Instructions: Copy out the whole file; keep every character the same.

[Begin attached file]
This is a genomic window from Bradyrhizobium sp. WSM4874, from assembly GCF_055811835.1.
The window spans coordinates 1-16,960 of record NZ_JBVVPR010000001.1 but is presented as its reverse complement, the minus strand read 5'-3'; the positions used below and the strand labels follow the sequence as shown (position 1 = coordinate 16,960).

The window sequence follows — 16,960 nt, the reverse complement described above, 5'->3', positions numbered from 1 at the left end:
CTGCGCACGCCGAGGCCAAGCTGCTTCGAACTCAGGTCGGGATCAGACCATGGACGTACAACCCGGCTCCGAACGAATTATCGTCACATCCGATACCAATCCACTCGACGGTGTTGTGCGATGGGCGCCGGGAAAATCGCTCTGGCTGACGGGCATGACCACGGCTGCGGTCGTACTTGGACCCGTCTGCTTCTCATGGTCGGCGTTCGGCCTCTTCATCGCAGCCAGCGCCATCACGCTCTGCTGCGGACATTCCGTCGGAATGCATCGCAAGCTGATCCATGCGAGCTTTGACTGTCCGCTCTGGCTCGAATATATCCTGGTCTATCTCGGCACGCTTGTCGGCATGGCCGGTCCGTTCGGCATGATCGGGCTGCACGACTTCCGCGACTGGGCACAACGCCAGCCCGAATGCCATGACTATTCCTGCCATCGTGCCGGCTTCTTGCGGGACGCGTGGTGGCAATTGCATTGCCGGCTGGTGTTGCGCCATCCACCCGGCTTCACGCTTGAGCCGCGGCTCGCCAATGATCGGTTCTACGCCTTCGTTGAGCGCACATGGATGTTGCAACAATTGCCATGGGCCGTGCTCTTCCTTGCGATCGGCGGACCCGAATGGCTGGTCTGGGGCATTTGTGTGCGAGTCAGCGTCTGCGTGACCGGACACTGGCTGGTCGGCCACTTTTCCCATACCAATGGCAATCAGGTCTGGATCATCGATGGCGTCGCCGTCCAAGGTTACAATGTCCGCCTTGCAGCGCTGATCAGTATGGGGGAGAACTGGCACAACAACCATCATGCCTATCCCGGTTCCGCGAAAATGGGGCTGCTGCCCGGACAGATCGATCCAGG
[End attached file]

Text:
This is a genomic window from Bradyrhizobium sp. WSM4874, from assembly GCF_055811835.1.
The window spans coordinates 1-16,960 of record NZ_JBVVPR010000001.1 but is presented as its reverse complement, the minus strand read 5'-3'; the positions used below and the strand labels follow the sequence as shown (position 1 = coordinate 16,960).

The window sequence follows — 16,960 nt, the reverse complement described above, 5'->3', positions numbered from 1 at the left end:
CTGCGCACGCCGAGGCCAAGCTGCTTCGAACTCAGGTCGGGATCAGACCATGGACGTACAACCCGGCTCCGAACGAATTATCGTCACATCCGATACCAATCCACTCGACGGTGTTGTGCGATGGGCGCCGGGAAAATCGCTCTGGCTGACGGGCATGACCACGGCTGCGGTCGTACTTGGACCCGTCTGCTTCTCATGGTCGGCGTTCGGCCTCTTCATCGCAGCCAGCGCCATCACGCTCTGCTGCGGACATTCCGTCGGAATGCATCGCAAGCTGATCCATGCGAGCTTTGACTGTCCGCTCTGGCTCGAATATATCCTGGTCTATCTCGGCACGCTTGTCGGCATGGCCGGTCCGTTCGGCATGATCGGGCTGCACGACTTCCGCGACTGGGCACAACGCCAGCCCGAATGCCATGACTATTCCTGCCATCGTGCCGGCTTCTTGCGGGACGCGTGGTGGCAATTGCATTGCCGGCTGGTGTTGCGCCATCCACCCGGCTTCACGCTTGAGCCGCGGCTCGCCAATGATCGGTTCTACGCCTTCGTTGAGCGCACATGGATGTTGCAACAATTGCCATGGGCCGTGCTCTTCCTTGCGATCGGCGGACCCGAATGGCTGGTCTGGGGCATTTGTGTGCGAGTCAGCGTCTGCGTGACCGGACACTGGCTGGTCGGCCACTTTTCCCATACCAATGGCAATCAGGTCTGGATCATCGATGGCGTCGCCGTCCAAGGTTACAATGTCCGCCTTGCAGCGCTGATCAGTATGGGGGAGAACTGGCACAACAACCATCATGCCTATCCCGGTTCCGCGAAAATGGGGCTGCTGCCCGGACAGATCGATCCAGG